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Would You Want to Know Your Future?

By Jenny Edengard
Assistant Opinions Editor

For some college students, knowing what their future will hold is an intriguing thought, while others think that the charm of life is that it’s unknown. There is a whole industry devoted to reading into your future, and that industry makes billions of dollars annually. According to IBIS- World’s Psychic Services market research report (Oct. 2015), the industry’s approximate revenue is two billion dollars.

From left: Melissa Nosel, senior English major, and Erin Chenicek, senior English literature major. Photo: Jenny Edengard
From left: Melissa Nosel, senior English major, and Erin Chenicek, senior English literature major.
Photo: Jenny Edengard

The accuracy of psychics varies immensely, but sometimes they do get it right. Who knows whether this is by luck or chance? I would like to think that there is a psychic out there who knows everything, to whom I could go and find out if I will be successful, reach my goals, and live long enough to witness the end of corn syrup. But then again, isn’t life great in the sense that it’s organic and unknown? With everything else, we can turn to facts to find answers, but when it comes to our future, it’s a combination of what we choose and what happens around us that we cannot change.

The services within the psychic industry include many different things, such as fortune telling, tarot card reading, astrology readings, aura reading, mediumship, and palmistry. According to a study done by the Pew Research Center in 2009, approximately 15 percent of Americans have visited a psychic or fortune-teller. The study also shows no change over the past 20 years of the number of Americans who consulted a fortuneteller or psychic.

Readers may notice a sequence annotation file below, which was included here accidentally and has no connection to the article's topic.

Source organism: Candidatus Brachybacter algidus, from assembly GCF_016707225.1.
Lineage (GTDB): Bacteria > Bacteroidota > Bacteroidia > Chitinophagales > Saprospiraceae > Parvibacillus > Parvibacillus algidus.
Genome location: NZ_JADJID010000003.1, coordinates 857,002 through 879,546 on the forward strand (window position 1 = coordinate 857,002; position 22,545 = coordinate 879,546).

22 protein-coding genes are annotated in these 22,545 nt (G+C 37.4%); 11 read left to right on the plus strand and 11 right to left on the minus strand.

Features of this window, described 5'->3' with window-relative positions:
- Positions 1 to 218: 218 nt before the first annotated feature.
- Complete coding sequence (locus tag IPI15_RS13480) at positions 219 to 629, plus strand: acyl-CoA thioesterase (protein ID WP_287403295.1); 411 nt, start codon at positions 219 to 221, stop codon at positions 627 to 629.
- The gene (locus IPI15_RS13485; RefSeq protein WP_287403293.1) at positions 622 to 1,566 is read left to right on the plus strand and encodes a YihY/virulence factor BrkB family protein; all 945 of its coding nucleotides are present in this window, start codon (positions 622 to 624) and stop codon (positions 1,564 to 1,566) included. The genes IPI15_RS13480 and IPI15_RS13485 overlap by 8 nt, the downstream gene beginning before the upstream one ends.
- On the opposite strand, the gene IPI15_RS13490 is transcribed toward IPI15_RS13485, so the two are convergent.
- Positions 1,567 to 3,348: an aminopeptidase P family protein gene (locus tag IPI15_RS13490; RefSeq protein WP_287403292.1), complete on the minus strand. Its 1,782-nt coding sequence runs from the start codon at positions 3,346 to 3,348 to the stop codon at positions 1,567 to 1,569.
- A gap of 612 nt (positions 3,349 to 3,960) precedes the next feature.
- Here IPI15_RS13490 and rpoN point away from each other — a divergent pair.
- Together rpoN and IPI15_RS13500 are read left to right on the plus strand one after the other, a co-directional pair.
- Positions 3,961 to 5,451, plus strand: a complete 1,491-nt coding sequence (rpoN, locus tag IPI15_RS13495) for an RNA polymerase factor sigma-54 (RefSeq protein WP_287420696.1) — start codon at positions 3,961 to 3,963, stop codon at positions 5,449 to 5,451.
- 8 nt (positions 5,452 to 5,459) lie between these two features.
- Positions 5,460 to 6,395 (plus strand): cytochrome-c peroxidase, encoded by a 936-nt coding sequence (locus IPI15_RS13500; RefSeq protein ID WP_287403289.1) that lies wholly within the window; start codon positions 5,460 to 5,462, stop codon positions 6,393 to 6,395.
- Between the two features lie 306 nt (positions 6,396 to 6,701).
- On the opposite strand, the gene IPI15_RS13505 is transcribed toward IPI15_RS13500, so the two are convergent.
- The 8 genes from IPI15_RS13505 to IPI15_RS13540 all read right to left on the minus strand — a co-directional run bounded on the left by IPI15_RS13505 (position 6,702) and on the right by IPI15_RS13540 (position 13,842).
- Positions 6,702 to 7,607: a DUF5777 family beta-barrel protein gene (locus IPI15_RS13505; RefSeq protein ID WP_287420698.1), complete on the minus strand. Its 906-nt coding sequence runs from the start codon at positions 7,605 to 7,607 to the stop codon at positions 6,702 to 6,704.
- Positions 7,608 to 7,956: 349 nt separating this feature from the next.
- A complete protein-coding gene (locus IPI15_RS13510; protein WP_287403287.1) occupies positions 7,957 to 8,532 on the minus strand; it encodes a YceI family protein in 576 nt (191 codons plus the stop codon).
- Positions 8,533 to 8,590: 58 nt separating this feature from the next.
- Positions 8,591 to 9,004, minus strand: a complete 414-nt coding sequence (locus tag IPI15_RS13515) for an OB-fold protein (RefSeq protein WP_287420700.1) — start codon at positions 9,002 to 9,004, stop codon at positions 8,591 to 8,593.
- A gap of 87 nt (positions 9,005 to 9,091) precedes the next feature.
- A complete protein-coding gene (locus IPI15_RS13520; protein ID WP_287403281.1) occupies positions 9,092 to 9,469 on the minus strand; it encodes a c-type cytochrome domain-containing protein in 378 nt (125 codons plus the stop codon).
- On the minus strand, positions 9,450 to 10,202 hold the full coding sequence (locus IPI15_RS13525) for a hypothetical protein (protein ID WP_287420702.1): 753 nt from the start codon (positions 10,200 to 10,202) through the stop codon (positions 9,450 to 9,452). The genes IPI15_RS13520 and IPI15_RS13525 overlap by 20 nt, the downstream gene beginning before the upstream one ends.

Junior accounting major, Julia Raie, went to a psychic in a mall not too long ago, but said that her experience wasn’t what she’d hoped for. “Nothing she said was helpful, or applied to me,” Raie said. It was as if she was pulling information out of thin air.” Raie chose to visit a psychic “If someone could tell me my future with 100 percent accuracy, I would try it again,” she said. “I would like to know if I’d be okay financially, and if I would have a healthy and extended family.”

Christopher Silva, a senior political science major, agreed. “If there was a psychic that could tell my future with one hundred percent accuracy, then I wouldn’t mind knowing my future,” Silva said.

For senior English major, Melissa Nosel, she believes that some psychics are real. “I think some people are capable of feeling the other side,” Nosel said. “I visited a psychic a long time ago, but I didn’t get the sense that she was real. I would go again only if I knew that I went to someone credible.”

Erin Chenicek, a senior English major, said she doesn’t believe in psychics or fortune-telling, “I believe in intuition and other senses that not all of us possess, but not psychics,” Chenicek said.

Sometimes ignorance is bliss, and sometimes the unknown can drive us crazy. But going to a psychic, whether convincing or not, does seem like an attempt to find a shortcut into our future, instead of patiently waiting for what’s to come.

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